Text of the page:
- Develop A Program That Empowers Staff And Improves Departments
Scheduling Time For Professional Development
In the complicated mire of running a department, scheduling time for activities such as professional development can often be one of the main impediments. To managers and supervisors looking to take this step, I would offer two tips.
First, look at what the rest of your organization is doing. Don’t try to reinvent the wheel. As a supervisor in a school district, this was the easiest route for me to plan my professional development days.
For example, each month the teachers in our district have a contractual professional development day, while students have the day off. Traditionally, custodial used these days to catch up on cleaning and other departmental needs. Now we use these days as the bread and butter of our professional development class scheduling.
Second, don’t be afraid to be creative in your scheduling. Being creative and putting in effort to make the professional development available to your employees shows that you are invested in getting people engaged. It does not have to be a day off or during a break, but it could be scheduled at a time that simply has a lighter workload, or even a regular day where you are able to preschedule either reduced staffing or substitute staffing to pick up the slack.
Following up on your professional development program is the final key to making the program thrive. The basic premise for this final step is making sure the program is serving the intended purpose. “Is this program making our employees more effective in their positions?” and “Are the participants giving positive feedback regarding their feelings on the program?”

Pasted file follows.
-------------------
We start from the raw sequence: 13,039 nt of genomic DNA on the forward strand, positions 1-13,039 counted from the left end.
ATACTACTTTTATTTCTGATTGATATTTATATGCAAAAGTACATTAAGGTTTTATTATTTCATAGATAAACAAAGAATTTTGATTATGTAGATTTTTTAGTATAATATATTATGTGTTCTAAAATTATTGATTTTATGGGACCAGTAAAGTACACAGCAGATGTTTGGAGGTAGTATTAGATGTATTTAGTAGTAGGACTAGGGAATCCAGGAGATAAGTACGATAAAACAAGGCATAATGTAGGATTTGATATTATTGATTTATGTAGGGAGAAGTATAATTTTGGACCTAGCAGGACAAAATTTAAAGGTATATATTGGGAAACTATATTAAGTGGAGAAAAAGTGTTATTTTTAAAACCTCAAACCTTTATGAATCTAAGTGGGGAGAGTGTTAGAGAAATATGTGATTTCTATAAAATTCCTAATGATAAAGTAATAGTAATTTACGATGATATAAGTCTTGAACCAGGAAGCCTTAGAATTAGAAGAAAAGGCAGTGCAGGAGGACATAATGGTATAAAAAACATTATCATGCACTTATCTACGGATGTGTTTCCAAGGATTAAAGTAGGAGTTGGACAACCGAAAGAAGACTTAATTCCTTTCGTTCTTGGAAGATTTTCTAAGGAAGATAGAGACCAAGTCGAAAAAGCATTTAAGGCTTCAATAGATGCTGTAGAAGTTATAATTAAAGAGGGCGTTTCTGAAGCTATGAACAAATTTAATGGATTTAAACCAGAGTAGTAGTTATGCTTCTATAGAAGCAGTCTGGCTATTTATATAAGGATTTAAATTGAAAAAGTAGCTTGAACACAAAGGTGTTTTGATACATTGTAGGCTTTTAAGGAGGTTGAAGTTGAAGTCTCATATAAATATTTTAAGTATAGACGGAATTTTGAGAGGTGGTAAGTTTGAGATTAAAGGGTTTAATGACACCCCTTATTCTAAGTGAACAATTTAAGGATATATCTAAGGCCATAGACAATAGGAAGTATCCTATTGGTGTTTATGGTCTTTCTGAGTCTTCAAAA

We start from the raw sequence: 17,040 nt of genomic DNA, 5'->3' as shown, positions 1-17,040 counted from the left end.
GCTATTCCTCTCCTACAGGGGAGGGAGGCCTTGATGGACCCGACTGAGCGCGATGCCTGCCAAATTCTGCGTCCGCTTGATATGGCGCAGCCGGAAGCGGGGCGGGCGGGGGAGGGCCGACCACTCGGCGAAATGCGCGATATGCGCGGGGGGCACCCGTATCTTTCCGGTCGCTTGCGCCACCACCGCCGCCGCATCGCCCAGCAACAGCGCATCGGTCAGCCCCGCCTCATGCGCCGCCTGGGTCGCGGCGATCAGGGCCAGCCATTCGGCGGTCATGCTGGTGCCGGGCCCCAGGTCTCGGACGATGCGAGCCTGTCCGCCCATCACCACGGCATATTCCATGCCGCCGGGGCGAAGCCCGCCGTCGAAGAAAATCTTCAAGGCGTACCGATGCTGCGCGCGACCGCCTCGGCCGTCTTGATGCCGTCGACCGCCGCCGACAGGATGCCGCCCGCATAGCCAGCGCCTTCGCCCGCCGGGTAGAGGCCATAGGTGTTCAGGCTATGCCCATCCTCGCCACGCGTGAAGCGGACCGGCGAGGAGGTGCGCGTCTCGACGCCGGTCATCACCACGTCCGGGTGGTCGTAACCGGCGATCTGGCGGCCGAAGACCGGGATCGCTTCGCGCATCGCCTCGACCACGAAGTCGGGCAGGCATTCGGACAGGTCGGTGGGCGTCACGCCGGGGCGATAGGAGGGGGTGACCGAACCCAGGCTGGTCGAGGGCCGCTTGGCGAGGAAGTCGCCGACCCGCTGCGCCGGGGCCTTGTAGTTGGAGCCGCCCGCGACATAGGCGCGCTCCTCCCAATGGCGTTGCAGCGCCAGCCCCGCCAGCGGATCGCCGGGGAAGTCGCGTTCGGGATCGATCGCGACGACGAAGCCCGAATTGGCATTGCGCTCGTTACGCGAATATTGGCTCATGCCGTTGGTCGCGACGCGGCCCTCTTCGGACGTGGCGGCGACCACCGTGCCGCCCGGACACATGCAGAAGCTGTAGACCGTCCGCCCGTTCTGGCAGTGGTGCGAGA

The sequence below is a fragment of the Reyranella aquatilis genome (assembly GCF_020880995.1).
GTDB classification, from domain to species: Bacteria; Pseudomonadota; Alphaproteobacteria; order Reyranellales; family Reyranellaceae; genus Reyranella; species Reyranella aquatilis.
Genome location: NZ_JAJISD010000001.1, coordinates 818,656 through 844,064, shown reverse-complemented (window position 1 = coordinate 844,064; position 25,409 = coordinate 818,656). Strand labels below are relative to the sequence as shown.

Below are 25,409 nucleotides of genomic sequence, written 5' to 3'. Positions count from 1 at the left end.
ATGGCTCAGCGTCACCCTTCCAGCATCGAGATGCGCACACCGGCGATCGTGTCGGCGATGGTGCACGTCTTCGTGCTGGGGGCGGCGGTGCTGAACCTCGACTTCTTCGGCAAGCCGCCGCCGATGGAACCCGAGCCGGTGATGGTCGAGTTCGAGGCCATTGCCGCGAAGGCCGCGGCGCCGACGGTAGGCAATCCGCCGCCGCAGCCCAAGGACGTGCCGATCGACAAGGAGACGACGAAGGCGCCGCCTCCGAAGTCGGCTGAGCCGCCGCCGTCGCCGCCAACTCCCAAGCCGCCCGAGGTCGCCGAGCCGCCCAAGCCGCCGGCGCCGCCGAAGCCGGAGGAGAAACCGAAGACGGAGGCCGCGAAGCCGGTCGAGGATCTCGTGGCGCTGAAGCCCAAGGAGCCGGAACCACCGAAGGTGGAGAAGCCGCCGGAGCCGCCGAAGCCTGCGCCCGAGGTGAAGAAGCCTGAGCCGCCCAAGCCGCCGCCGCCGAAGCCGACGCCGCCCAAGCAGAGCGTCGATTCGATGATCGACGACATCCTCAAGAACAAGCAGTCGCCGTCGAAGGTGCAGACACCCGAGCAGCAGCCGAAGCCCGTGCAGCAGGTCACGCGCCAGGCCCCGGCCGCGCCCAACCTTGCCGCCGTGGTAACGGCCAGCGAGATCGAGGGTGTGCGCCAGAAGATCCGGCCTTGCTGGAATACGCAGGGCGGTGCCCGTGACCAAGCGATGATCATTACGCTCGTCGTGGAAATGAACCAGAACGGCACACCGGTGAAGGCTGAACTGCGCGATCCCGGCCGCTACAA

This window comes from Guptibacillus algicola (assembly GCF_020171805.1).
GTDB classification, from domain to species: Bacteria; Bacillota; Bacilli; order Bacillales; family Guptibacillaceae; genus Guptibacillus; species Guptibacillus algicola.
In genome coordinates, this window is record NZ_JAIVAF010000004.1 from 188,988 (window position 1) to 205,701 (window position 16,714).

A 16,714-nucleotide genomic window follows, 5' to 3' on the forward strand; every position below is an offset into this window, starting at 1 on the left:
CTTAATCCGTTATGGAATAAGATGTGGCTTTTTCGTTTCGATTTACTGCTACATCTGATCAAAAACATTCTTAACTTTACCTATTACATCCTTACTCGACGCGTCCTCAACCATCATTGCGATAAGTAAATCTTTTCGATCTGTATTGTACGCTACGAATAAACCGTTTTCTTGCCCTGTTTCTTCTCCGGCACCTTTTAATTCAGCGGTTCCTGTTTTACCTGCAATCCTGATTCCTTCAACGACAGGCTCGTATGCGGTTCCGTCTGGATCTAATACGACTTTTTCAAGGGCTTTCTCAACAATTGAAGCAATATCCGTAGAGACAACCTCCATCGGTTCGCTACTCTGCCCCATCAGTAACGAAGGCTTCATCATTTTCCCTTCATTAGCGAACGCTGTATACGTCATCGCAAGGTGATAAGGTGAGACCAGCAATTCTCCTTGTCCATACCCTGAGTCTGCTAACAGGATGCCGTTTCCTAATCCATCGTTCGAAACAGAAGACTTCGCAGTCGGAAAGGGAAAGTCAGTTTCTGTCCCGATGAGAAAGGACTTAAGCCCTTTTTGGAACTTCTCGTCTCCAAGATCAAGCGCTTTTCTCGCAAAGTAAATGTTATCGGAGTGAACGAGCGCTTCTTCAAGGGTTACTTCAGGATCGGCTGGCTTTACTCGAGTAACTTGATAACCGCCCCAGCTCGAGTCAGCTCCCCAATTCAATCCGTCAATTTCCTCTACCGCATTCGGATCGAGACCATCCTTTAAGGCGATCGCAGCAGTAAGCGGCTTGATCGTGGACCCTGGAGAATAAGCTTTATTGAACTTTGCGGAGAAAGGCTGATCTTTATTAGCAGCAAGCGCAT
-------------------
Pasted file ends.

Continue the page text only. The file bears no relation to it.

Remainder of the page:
Each manager or supervisor will have to come up with their own way to gauge program effectiveness, but there are general tools we can use. For example, there is value to direct observations of employees, surveying program participants and performance indicators that we already use to measure performance. Remember when doing this, you can’t be afraid of negative feedback. Negative feedback will often tell you more about how to improve the program.
The bigger question is what do you do with the information once you have it? How do you analyze it so as to make improvements in your program? Sometimes instructors who we think will be great in the classroom put the participants to sleep, while the maintenance guy teaching the small motors class really comes through with a great class that everyone ends up loving. Don’t be prideful and don’t be afraid to make changes.
There are good and bad ways to run professional development, but I would say there is no real wrong way. Even an effort that goes badly or seems to be ineffective could possibly have positive far-reaching effects that you may never know about.
As someone who benefited from strong professional development as a substitute custodian, I can say that very rarely have I ever attended a class or seminar that I did not take at least some good nugget of information from. Maybe it was a point I’d follow up on later, or some insight that gave me perspective on a project I was working on, but there was always something.
The point is, if something is worth doing, it is worth doing well. If you are going to implement a professional development program, make it a program that empowers your people and improves your department.
Chris Long is the custodial supervisor at Edmonds School District in Lynnwood, Washington, where he oversees the staff responsible for the day-to-day cleanliness of the school facilities.
Develop A Program That Empowers Staff And Improves Departments
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